The latest in the series of Ricoh Rugby Change videos looks at arguably one of the most important events in the game, the dawn of professionalism. The series investigates the impact professionalism has had on rugby union since its conception in 1995, the fundamental changes in the way the sport is run and consumed as well as the future.
Much discussed at the time, professionalism finally became reality after the World Cup in 1995. It was aided by media moguls who piled in money to make the sport commercially viable.
The success which followed moved the game up to another level but wasn’t without its controversies. 1997 saw a reformed Four Nations tournament which excluded England due to a television rights dispute between the competition and Sky broadcasting. Both eventually settled and England rejoined the Five Nations.
Club rugby was the biggest winner in the new professional age with the Super 10 in the Southern Hemisphere becoming the Super 12 in 1996. It has since boomed to almost uncontrollable proportions with the current system of 18 teams in 2017.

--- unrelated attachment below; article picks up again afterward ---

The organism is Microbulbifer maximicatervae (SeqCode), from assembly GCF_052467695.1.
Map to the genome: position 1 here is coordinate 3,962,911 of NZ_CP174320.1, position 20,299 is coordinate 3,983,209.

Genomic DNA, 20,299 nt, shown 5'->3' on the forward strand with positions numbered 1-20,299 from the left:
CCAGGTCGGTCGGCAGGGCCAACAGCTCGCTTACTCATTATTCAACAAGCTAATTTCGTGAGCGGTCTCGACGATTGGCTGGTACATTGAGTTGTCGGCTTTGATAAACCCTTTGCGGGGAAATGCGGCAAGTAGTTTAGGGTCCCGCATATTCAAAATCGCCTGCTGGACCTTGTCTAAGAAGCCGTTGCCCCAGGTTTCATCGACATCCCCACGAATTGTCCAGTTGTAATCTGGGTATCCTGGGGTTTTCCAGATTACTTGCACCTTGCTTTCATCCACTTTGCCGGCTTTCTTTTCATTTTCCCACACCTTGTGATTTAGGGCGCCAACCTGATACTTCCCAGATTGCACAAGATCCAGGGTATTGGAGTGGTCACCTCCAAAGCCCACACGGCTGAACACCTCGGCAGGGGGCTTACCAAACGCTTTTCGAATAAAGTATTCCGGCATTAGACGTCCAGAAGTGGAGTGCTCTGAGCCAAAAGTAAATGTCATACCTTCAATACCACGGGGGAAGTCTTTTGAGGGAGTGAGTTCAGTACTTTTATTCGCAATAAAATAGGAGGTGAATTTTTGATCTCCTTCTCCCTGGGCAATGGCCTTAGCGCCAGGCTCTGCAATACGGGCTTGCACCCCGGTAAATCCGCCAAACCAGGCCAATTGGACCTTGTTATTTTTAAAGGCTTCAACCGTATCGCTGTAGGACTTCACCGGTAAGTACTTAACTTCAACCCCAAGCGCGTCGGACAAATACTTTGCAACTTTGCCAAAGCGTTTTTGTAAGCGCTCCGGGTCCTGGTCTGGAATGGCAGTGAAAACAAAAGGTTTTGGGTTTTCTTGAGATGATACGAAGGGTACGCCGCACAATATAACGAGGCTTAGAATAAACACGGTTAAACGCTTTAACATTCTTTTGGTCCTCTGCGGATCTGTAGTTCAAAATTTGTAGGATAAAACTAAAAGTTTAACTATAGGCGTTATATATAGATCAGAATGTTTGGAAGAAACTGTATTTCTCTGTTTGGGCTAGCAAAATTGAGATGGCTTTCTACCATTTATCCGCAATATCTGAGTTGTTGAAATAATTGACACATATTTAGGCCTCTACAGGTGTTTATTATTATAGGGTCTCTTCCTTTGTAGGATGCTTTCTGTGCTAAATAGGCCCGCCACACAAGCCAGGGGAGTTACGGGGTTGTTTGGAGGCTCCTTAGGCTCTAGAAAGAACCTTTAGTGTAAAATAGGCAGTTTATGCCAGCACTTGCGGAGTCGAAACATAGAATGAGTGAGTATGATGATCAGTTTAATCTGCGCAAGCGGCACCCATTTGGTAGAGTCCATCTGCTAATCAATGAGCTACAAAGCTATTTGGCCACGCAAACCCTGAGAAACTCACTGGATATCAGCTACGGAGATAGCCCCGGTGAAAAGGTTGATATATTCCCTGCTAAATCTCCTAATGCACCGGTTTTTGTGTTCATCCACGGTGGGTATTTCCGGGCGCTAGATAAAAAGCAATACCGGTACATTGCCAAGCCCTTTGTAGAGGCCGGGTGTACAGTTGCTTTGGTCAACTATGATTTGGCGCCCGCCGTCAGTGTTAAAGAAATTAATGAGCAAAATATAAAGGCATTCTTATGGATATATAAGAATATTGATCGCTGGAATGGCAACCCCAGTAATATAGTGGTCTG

TV has invariably played a massive role in investment within the game and bringing it to audiences that would otherwise not be exposed to rugby. Emerging markets such as the US have benefited greatly from increased television coverage.
As ever, there are downsides to professionalism such as the constant pressure of playing, putting on a spectacle and avoiding potential commerical minefields. But amid these inconveniences, it is without doubt that professionalism has been a positive force for good in the last 22 years.